An indemnity policy pays a fixed dollar amount to the insured for expenses covered in the policy. For example, if you are hospitalized, the policy might pay a certain amount for every day you are in the hospital.
Some pay additional benefits, such as part of the cost for a private duty nurse, or a fixed dollar amount per day for special units (skilled nursing facility, burn unit, etc).
Coverage is easy to understand and available to people under age 65. Premium rates tend to be stable over time and the policy pays you cash. You do not have to use the money on medical expenses.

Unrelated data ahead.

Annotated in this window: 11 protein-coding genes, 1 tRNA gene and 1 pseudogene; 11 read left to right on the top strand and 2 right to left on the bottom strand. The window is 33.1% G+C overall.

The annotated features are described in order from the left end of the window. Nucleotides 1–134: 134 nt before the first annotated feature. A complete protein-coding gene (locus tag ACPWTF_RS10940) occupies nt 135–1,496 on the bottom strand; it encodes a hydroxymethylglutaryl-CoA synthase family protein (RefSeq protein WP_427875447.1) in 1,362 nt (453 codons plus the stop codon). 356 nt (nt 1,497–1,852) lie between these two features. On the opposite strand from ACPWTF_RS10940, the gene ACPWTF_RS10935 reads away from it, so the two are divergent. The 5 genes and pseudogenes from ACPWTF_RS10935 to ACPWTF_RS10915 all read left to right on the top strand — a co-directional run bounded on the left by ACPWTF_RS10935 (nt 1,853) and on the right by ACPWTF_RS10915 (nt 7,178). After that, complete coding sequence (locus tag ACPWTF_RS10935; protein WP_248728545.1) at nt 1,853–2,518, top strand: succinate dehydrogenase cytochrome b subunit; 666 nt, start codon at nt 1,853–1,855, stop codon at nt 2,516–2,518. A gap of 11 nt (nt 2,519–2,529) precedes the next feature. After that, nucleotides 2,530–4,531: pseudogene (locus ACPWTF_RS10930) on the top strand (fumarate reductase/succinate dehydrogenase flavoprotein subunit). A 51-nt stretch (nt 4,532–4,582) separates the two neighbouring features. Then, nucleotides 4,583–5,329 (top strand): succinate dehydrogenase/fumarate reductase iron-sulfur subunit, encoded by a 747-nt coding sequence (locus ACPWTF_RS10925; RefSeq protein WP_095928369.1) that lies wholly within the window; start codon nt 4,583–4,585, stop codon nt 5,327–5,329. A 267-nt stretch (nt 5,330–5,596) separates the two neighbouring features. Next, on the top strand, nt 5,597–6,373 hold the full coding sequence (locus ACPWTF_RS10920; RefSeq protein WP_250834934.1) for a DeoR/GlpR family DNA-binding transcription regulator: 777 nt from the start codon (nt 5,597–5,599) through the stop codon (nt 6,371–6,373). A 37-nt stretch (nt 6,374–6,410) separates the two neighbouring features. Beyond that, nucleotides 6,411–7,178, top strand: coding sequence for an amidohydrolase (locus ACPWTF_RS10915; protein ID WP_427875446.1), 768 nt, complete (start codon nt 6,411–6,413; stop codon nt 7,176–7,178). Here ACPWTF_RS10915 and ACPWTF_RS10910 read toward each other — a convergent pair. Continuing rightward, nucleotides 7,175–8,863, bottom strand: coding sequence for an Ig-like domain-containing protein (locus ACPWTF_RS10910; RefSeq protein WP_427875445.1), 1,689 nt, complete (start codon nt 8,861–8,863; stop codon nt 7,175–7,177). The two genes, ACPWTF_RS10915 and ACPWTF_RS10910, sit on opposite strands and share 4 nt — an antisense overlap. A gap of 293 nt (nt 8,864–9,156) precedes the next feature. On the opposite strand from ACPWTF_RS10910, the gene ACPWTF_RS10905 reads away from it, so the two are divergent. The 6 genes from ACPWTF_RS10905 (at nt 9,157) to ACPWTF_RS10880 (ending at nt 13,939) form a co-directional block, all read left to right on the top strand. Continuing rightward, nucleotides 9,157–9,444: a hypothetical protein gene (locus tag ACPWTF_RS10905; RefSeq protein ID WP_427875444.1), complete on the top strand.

The disadvantage is that they do not cover as many different situations as other types of policies. Generally, an indemnity policy only covers acute hospital care. It may also have restrictions on when payment can begin.
The benefits may be reduced when you turn 65 and the money they pay you rarely keeps up with inflation. You will need to update your coverage to match rising health care costs, and that will result in a higher premium.
Most indemnity policies are not tailored to cover the gaps in Medicare.